The government supports a health system incapable of responding to the most basic needs of its masses. The education system is developing, but it teaches children what to do, not how to think. My organization currently funds a health program in one of the townships in Rakhine State. We have a six month contract with a Myanmar medical association to provide basic health services, immunizations and child and maternal health. What happens if that six month contract with our donor doesn’t get renewed? Who fills the gap? Where’s the sustainability? Don’t expect the government to step in!
We provide Band Aids. That’s what I’ve been providing my entire career, it seems – Band Aids. I come in, there’s a contract from a donor organization that has a specific scope of work and timeframe. In my 30 years in this field I’ve seen little sustainability in much of the work I’ve done. Sure, the right words are always in the contract – capacity-building, sustainability, training, support, local involvement. But why do I keep applying Band Aids to the same problems everywhere I go?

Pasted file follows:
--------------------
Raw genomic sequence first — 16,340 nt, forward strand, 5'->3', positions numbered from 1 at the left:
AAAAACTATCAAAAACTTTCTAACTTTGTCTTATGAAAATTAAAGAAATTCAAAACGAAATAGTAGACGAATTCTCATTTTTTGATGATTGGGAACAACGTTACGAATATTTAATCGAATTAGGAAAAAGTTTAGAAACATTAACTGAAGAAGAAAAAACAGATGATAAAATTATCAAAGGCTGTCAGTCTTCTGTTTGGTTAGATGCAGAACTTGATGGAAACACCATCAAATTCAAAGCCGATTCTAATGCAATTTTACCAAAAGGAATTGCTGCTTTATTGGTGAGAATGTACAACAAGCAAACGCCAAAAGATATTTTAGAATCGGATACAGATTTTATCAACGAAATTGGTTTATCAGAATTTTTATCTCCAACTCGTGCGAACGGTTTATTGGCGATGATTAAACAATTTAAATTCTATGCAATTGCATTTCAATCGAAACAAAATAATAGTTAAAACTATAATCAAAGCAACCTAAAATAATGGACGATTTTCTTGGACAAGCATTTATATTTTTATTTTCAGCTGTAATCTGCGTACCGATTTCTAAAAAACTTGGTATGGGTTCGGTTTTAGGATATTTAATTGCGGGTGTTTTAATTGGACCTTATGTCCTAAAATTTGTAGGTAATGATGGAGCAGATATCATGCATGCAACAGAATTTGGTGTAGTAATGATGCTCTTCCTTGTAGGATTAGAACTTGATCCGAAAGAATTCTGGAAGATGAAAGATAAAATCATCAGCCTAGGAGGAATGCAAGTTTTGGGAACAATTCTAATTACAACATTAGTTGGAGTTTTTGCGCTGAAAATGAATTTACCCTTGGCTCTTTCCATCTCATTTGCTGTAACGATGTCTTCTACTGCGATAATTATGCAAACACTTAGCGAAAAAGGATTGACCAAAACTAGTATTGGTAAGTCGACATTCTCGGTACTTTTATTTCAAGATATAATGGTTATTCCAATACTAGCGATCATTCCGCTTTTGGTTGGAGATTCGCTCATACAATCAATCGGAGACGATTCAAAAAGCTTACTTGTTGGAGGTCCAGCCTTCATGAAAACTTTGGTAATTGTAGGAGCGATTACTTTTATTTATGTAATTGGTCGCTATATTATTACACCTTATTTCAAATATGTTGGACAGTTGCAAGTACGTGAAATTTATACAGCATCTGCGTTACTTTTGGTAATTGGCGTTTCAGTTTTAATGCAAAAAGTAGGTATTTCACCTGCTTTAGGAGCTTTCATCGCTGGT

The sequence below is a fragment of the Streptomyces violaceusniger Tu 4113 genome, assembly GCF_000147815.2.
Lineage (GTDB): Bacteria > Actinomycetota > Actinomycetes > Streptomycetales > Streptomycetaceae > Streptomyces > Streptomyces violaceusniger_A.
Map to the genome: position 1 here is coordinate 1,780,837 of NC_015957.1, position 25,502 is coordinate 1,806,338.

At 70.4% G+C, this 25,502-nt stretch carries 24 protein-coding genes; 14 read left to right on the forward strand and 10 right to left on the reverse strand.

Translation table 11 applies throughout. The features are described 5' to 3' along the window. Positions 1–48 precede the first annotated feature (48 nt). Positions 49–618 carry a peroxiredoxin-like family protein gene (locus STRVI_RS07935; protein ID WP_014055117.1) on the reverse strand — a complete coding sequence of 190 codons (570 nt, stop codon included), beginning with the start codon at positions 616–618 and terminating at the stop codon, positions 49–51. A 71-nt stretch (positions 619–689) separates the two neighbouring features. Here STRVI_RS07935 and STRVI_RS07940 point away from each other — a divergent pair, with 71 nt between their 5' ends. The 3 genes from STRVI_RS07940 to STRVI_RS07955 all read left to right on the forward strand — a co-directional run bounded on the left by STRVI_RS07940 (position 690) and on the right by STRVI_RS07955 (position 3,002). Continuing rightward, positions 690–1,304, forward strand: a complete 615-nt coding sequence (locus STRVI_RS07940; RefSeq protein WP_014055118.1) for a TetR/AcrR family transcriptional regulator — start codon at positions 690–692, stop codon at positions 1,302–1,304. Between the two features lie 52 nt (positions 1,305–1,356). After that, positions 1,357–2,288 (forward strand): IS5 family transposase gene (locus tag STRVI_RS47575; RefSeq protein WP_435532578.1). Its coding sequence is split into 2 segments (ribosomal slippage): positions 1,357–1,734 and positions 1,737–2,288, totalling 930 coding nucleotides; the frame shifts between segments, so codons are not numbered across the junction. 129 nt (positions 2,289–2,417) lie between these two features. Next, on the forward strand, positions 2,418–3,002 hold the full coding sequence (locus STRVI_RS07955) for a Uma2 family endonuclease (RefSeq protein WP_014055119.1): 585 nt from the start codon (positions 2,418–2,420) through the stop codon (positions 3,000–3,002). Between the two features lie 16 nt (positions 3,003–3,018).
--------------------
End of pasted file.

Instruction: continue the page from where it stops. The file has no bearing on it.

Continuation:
The problems I’m confronting are systemic. They result from greedy governments, complacency, indifference, corruption. Not in all cases, but in many where I’ve worked. It’s definitely the case here. This is a resource-rich country. But the money ends up in the hands of a few while the masses suffer. And if you’re a Muslim in Rakhine, you’re just one step above being considered human. I may be going too far with that statement given the behavior of so many people in Rakhine State.
I could go on and on and on and on. Our conversation went in circles. We always seemed to come back to the same point – there’s only so much we can do in our roles here. We apply Band Aids. Long-term solutions? It’s not something I see anyone working on here.
I’m tired. My foot aches. I need to clean it and apply a Band Aid before I climb into bed. I’ll take it off in the morning, apply a new one and repeat that for hopefully only a few more days. I’m tired of the pain in the bottom of my foot. Pain in my ass!
I’m tired of constantly applying Band Aids.